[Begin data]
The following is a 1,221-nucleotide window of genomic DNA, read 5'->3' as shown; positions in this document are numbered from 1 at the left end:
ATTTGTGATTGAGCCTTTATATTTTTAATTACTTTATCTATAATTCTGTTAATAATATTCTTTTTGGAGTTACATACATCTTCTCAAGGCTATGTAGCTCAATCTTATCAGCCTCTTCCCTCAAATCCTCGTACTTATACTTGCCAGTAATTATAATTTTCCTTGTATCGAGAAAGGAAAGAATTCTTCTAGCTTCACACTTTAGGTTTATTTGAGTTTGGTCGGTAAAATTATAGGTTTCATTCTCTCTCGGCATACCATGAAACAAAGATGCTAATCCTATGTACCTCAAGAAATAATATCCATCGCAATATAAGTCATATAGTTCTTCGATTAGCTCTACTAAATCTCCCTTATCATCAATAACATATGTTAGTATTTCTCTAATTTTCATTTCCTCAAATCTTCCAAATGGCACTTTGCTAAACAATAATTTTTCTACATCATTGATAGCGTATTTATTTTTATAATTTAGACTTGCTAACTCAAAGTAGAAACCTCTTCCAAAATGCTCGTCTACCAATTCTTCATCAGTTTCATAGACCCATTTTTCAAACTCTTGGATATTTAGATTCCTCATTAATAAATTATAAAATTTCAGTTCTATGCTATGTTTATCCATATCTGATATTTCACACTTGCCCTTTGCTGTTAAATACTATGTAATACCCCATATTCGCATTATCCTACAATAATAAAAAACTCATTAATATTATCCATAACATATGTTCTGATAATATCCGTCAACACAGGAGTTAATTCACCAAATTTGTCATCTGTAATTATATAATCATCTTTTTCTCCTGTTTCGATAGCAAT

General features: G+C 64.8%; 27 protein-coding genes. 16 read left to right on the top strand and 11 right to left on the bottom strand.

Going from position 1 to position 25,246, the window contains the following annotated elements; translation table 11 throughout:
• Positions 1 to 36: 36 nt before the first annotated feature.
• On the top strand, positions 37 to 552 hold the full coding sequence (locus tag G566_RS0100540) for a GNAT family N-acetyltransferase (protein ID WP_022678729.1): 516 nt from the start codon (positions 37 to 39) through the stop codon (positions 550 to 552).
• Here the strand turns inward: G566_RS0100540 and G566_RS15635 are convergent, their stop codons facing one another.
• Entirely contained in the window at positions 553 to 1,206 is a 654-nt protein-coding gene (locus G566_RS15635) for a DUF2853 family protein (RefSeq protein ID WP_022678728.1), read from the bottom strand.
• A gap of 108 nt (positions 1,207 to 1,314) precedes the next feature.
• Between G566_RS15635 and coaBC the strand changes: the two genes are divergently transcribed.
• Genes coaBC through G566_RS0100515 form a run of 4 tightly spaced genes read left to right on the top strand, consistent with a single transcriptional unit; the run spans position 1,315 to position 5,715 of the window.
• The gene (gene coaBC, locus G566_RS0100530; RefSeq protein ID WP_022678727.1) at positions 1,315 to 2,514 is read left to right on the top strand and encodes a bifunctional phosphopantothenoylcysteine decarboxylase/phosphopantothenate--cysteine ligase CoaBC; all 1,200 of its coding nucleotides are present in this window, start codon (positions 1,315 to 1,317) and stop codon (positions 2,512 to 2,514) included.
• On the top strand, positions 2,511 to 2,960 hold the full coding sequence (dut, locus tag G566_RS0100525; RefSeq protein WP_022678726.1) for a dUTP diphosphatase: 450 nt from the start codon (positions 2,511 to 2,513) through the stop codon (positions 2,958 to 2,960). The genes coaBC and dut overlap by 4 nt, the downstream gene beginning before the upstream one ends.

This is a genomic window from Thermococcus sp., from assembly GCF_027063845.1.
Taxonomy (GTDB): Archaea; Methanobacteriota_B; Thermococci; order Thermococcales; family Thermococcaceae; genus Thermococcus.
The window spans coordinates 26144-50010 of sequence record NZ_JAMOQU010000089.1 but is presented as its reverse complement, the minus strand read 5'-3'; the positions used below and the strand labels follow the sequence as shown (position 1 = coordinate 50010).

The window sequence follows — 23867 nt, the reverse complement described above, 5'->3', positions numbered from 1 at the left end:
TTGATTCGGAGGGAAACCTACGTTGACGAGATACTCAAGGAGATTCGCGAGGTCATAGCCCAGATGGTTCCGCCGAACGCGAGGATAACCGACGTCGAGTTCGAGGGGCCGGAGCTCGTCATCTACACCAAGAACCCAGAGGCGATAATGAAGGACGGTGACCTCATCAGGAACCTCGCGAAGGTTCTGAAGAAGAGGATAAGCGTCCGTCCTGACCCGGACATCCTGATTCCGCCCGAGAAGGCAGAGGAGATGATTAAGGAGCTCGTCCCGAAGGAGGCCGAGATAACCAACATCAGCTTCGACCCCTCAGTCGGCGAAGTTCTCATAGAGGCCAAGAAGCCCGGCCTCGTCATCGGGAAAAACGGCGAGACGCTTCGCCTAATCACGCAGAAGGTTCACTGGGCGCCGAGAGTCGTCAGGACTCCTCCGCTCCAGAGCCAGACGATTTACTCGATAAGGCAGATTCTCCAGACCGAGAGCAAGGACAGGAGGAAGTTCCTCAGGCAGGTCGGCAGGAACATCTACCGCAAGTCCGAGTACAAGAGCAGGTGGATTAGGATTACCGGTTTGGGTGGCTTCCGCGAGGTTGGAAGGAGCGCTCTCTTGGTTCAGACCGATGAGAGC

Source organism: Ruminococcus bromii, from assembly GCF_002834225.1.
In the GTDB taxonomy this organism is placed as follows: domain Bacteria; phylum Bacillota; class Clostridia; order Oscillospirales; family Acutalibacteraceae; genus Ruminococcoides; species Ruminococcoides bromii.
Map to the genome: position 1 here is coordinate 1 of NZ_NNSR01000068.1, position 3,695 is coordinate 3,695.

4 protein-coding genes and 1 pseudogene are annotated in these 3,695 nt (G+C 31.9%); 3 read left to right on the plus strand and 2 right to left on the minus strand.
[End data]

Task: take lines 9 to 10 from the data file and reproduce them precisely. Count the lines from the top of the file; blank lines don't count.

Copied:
• A gap of 108 nt (positions 1,207 to 1,314) precedes the next feature.
• Between G566_RS15635 and coaBC the strand changes: the two genes are divergently transcribed.